About two-thirds of physicians surveyed reported being actively involved in activities such as community participation, political involvement and collective advocacy, according to a study in the November 22/29 issue of JAMA.
There has been debate about the degree to which physicians should assume public roles, that is, their degree of social responsibility for addressing health-related matters beyond providing care to individual patients. Physician leaders, social commentators, and professional organizations' mission statements have often supported the physicians' assumption of public roles, according to background information in the article. Currently, little is known about practicing physicians' attitudes about, or the extent to which they participate in community, political, or advocacy activities.
Russell L. Gruen, M.B.B.S., Ph.D., of the University of Melbourne, Royal Melbourne Hospital, Melbourne, Australia and colleagues from Harvard Medical School, Boston, conducted a study to determine the importance physicians assign to public roles, their participation in related activities, and sociodemographic and practice factors related to physicians' rated levels of importance and activity. In this study, public roles were defined as community participation, political involvement, and collective advocacy.
The researchers analyzed data from the Institute on Medicine as a Profession's (IMAP) Survey on Medical Professionalism. The IMAP survey, conducted between November 2003 and June 2004, collected data about attitudes toward and participation in activities the previous 3 years related to physician professionalism from a nationally representative sample of 1,662 U.S. physicians in 3 primary care specialties (general internal medicine, family practice, and pediatrics) and 3 nonprimary care specialties (general surgery, anesthesiology, and cardiology)
The researchers found that more than 90 percent of the physicians who responded to their survey regarded public roles as important. More than half regarded community participation and collective advocacy to be very important, and more than one-third regarded individual political involvement to be very important. Approximately two-thirds of all physicians reported participating in at least 1 public role in the previous 3 years.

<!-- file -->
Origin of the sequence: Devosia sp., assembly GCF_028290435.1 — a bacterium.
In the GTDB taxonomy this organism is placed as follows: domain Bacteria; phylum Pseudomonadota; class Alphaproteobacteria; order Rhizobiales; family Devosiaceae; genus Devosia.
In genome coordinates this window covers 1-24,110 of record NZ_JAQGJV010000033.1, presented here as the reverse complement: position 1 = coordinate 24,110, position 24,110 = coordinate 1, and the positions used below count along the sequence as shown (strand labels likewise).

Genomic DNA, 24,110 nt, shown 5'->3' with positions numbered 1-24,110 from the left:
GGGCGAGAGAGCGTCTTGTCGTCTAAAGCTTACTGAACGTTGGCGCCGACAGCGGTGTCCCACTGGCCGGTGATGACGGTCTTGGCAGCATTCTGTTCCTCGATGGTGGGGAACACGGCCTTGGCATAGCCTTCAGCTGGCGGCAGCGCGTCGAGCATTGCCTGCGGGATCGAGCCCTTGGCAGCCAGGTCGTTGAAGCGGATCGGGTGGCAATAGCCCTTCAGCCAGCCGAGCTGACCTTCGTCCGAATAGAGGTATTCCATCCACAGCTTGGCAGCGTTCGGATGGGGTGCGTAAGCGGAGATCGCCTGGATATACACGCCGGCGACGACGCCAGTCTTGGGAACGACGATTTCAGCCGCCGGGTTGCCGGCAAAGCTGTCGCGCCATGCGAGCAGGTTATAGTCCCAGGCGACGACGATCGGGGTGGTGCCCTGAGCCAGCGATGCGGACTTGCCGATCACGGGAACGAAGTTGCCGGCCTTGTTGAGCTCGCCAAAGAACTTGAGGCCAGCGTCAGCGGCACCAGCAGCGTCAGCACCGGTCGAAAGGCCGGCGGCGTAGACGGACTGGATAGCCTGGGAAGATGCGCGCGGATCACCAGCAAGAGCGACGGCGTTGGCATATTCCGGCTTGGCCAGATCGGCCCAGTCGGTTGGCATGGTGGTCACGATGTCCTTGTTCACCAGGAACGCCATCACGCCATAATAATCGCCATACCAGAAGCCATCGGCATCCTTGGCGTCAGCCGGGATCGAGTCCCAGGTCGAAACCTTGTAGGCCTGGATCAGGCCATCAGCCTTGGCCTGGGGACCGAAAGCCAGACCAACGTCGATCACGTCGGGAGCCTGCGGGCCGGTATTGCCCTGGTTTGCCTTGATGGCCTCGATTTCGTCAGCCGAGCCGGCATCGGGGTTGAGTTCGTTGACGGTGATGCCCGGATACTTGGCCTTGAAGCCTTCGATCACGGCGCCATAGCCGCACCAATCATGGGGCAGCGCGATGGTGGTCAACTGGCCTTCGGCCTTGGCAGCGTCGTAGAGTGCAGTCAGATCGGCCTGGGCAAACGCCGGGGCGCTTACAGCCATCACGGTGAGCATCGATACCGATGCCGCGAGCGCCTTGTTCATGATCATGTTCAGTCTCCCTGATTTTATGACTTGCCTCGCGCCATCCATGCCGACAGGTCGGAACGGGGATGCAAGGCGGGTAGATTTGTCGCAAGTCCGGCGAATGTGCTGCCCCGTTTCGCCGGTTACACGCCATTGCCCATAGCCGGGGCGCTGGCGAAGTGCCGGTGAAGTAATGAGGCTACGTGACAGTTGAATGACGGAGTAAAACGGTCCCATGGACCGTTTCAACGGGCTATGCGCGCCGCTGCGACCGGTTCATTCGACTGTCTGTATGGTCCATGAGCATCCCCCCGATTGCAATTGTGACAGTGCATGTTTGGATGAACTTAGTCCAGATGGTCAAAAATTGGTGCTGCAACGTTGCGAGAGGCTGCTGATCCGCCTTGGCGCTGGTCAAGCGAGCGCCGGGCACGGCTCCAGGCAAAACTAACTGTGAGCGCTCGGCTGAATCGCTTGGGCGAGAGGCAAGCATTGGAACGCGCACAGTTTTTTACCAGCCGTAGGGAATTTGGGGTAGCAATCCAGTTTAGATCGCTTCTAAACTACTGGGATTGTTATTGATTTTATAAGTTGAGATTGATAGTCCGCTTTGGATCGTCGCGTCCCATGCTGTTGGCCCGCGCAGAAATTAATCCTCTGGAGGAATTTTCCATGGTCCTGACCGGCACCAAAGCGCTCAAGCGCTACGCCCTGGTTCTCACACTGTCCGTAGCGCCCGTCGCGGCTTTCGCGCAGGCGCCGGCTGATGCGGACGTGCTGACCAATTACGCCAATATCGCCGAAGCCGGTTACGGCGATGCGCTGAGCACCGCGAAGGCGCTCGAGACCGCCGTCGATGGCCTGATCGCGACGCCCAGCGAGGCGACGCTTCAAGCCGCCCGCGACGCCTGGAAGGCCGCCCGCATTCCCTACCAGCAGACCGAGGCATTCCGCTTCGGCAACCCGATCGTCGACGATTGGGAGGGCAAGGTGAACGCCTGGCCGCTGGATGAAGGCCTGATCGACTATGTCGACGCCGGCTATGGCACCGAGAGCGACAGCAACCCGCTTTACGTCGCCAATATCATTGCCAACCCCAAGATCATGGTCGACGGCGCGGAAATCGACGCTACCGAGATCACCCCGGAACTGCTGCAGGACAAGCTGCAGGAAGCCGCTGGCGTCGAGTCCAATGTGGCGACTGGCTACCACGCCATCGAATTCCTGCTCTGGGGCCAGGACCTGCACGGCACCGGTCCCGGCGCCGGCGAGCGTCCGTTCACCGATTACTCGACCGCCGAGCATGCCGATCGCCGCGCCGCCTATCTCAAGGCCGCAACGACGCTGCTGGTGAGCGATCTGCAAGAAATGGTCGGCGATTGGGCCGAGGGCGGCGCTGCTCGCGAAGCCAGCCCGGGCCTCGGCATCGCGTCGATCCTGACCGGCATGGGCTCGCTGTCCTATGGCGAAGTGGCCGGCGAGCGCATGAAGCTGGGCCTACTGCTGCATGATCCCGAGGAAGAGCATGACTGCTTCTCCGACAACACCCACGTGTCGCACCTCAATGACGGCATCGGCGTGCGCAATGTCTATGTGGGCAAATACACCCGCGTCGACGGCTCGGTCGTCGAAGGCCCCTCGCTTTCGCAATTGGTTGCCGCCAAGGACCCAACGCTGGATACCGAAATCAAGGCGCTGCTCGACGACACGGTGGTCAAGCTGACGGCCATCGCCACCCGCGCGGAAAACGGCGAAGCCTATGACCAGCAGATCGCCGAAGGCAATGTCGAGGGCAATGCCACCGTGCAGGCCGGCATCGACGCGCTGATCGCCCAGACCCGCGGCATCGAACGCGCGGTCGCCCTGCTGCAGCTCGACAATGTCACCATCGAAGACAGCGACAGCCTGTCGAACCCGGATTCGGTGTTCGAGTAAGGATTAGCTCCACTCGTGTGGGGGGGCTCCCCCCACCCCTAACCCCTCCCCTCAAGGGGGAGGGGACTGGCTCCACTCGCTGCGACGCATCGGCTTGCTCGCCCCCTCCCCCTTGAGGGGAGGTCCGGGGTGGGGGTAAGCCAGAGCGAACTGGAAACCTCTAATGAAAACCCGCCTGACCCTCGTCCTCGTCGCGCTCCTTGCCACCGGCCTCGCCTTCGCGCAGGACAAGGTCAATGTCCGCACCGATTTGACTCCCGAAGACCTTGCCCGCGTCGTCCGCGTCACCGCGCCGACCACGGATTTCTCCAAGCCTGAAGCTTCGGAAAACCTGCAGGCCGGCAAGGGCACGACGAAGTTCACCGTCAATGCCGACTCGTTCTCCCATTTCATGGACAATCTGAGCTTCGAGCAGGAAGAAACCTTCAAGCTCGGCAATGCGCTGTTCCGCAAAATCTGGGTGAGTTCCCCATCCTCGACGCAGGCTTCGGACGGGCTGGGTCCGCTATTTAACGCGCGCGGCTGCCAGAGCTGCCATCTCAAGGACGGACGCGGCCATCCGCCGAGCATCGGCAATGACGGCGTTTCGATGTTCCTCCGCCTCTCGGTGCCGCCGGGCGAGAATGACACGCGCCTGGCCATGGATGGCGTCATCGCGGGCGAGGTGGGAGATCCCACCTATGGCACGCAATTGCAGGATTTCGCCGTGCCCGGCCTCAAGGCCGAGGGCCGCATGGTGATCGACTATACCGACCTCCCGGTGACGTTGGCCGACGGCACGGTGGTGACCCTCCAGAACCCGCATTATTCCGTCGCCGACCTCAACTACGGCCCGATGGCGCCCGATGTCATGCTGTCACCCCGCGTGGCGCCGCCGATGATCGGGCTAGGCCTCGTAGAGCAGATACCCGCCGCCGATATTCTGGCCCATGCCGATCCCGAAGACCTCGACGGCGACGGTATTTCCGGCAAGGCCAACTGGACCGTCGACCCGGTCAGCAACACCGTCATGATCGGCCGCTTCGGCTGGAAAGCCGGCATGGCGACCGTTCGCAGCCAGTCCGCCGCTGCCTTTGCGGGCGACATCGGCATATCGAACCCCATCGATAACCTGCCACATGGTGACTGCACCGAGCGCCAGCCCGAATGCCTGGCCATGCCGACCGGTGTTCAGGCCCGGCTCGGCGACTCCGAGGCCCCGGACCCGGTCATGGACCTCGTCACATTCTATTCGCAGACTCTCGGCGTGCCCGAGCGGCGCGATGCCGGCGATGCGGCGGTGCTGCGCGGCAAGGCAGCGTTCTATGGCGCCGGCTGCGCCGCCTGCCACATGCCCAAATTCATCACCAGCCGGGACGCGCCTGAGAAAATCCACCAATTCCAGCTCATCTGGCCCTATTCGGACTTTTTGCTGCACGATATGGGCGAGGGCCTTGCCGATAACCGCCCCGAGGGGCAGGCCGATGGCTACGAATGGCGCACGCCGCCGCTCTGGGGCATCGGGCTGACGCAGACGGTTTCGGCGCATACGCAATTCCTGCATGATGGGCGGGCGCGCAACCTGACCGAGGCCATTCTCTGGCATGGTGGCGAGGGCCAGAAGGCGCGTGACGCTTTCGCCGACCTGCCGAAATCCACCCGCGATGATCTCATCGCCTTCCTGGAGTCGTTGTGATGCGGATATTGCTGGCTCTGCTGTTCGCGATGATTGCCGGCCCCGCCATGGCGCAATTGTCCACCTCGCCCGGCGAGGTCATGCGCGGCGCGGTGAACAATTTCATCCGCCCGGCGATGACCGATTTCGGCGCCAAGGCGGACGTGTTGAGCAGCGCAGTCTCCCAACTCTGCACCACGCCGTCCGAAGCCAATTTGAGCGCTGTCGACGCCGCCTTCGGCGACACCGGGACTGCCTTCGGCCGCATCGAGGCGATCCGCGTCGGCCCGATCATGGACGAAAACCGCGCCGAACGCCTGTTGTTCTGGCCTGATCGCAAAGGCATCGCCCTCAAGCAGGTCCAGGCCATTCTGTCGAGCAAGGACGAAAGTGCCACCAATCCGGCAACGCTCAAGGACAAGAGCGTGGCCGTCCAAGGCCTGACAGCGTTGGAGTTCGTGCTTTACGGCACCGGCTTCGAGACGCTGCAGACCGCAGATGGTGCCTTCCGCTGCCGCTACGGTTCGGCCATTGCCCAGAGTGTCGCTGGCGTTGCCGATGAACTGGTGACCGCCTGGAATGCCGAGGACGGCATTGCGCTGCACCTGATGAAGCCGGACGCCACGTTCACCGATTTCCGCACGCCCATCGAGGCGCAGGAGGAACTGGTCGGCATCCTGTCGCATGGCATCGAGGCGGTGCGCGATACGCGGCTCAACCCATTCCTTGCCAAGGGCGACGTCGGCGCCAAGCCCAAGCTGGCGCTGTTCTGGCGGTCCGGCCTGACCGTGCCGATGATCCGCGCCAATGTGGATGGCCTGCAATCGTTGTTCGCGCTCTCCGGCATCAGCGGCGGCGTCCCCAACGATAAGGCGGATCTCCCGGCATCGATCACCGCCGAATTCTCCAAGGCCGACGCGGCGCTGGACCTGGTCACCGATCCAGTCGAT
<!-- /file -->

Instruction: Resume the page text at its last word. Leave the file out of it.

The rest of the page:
Nutrition, immunization, substance abuse, and road safety issues were rated as very important by more physicians than were access-to-care issues, unemployment, or illiteracy. Factors independently related to high overall rating of importance (civic-mindedness) included age, female sex, underrepresented race/ethnicity, and graduation from a non-U.S. or non-Canadian medical school. Civic mindedness, medical specialty, practice type, underrepresented race/ethnicity, teachers of physicians in training, rural practice, and graduation from a non-U.S. or non-Canadian medical school were independently related to civic activity.
"These results indicate a high degree of consensus and previously undocumented willingness of physicians to engage in addressing U.S. public health concerns," the authors write.
"… this study provides some important evidence for professional leaders and organizations, policy makers, and educators who may want to engage more physicians in public health and health policy concerns. First, the majority of physicians are supportive of such engagement through community participation, political involvement, and collective advocacy. Second, the perceived importance physicians assign to involvement in any particular issue appears to be, at least in part, related to how directly the issue concerns individual patients' health. Clarifying the evidence of such causative links may therefore be critical in influencing physician participation in public roles.
"Third, a variety of personal, professional, and practice characteristics may influence physicians' civic mindedness and civic activity. Confirming and understanding these potential influences could provide important guidance to leaders and policy makers who want to enlist the positive energy of physicians in promoting public health at a societal level," the authors conclude.
(JAMA. 2006;296:2467-2475. Available pre-embargo to the media at www.jamamedia.org.)
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